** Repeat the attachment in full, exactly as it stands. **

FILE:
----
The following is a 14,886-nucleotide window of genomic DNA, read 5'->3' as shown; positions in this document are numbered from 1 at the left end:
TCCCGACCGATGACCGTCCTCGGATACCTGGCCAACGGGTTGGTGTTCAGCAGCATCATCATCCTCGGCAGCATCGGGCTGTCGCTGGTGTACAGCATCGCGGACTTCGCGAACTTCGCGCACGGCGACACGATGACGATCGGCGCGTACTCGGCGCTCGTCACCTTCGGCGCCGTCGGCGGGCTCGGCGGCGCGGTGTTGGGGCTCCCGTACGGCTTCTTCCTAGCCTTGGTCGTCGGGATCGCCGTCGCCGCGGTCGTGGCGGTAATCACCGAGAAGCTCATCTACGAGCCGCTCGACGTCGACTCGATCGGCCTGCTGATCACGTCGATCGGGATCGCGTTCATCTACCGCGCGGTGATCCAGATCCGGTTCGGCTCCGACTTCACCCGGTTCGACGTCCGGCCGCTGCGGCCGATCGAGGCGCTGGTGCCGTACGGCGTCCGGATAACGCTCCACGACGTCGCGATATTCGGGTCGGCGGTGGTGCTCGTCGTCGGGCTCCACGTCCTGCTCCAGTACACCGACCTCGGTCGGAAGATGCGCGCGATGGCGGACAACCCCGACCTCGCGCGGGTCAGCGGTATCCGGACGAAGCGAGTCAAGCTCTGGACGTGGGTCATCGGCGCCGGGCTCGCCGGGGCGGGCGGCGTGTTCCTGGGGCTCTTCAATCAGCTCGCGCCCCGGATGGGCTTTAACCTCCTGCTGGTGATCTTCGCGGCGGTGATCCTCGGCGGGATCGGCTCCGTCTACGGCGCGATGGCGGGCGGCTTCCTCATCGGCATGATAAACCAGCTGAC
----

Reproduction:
The following is a 14,886-nucleotide window of genomic DNA, read 5'->3' as shown; positions in this document are numbered from 1 at the left end:
TCCCGACCGATGACCGTCCTCGGATACCTGGCCAACGGGTTGGTGTTCAGCAGCATCATCATCCTCGGCAGCATCGGGCTGTCGCTGGTGTACAGCATCGCGGACTTCGCGAACTTCGCGCACGGCGACACGATGACGATCGGCGCGTACTCGGCGCTCGTCACCTTCGGCGCCGTCGGCGGGCTCGGCGGCGCGGTGTTGGGGCTCCCGTACGGCTTCTTCCTAGCCTTGGTCGTCGGGATCGCCGTCGCCGCGGTCGTGGCGGTAATCACCGAGAAGCTCATCTACGAGCCGCTCGACGTCGACTCGATCGGCCTGCTGATCACGTCGATCGGGATCGCGTTCATCTACCGCGCGGTGATCCAGATCCGGTTCGGCTCCGACTTCACCCGGTTCGACGTCCGGCCGCTGCGGCCGATCGAGGCGCTGGTGCCGTACGGCGTCCGGATAACGCTCCACGACGTCGCGATATTCGGGTCGGCGGTGGTGCTCGTCGTCGGGCTCCACGTCCTGCTCCAGTACACCGACCTCGGTCGGAAGATGCGCGCGATGGCGGACAACCCCGACCTCGCGCGGGTCAGCGGTATCCGGACGAAGCGAGTCAAGCTCTGGACGTGGGTCATCGGCGCCGGGCTCGCCGGGGCGGGCGGCGTGTTCCTGGGGCTCTTCAATCAGCTCGCGCCCCGGATGGGCTTTAACCTCCTGCTGGTGATCTTCGCGGCGGTGATCCTCGGCGGGATCGGCTCCGTCTACGGCGCGATGGCGGGCGGCTTCCTCATCGGCATGATAAACCAGCTGAC